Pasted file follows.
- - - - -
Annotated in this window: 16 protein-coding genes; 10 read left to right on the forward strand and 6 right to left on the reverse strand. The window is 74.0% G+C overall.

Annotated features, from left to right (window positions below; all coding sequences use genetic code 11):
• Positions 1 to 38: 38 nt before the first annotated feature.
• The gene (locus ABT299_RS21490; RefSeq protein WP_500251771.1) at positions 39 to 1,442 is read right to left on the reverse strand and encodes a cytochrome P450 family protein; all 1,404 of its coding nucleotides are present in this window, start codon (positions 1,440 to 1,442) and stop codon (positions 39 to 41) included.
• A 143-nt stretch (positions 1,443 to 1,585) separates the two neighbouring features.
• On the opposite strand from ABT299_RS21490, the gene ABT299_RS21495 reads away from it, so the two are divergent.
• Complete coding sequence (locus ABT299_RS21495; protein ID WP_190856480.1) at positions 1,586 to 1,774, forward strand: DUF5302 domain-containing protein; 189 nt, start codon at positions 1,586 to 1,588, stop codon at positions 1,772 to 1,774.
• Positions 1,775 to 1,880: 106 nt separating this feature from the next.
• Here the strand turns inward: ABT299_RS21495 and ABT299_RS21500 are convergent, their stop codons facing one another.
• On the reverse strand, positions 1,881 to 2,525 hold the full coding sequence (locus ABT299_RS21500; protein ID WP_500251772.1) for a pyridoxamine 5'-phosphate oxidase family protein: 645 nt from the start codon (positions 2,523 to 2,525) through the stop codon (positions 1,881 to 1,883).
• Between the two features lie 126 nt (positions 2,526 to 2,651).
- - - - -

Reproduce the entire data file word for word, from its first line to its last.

Annotated in this window: 16 protein-coding genes; 10 read left to right on the forward strand and 6 right to left on the reverse strand. The window is 74.0% G+C overall.

Annotated features, from left to right (window positions below; all coding sequences use genetic code 11):
• Positions 1 to 38: 38 nt before the first annotated feature.
• The gene (locus ABT299_RS21490; RefSeq protein WP_500251771.1) at positions 39 to 1,442 is read right to left on the reverse strand and encodes a cytochrome P450 family protein; all 1,404 of its coding nucleotides are present in this window, start codon (positions 1,440 to 1,442) and stop codon (positions 39 to 41) included.
• A 143-nt stretch (positions 1,443 to 1,585) separates the two neighbouring features.
• On the opposite strand from ABT299_RS21490, the gene ABT299_RS21495 reads away from it, so the two are divergent.
• Complete coding sequence (locus ABT299_RS21495; protein ID WP_190856480.1) at positions 1,586 to 1,774, forward strand: DUF5302 domain-containing protein; 189 nt, start codon at positions 1,586 to 1,588, stop codon at positions 1,772 to 1,774.
• Positions 1,775 to 1,880: 106 nt separating this feature from the next.
• Here the strand turns inward: ABT299_RS21495 and ABT299_RS21500 are convergent, their stop codons facing one another.
• On the reverse strand, positions 1,881 to 2,525 hold the full coding sequence (locus ABT299_RS21500; protein ID WP_500251772.1) for a pyridoxamine 5'-phosphate oxidase family protein: 645 nt from the start codon (positions 2,523 to 2,525) through the stop codon (positions 1,881 to 1,883).
• Between the two features lie 126 nt (positions 2,526 to 2,651).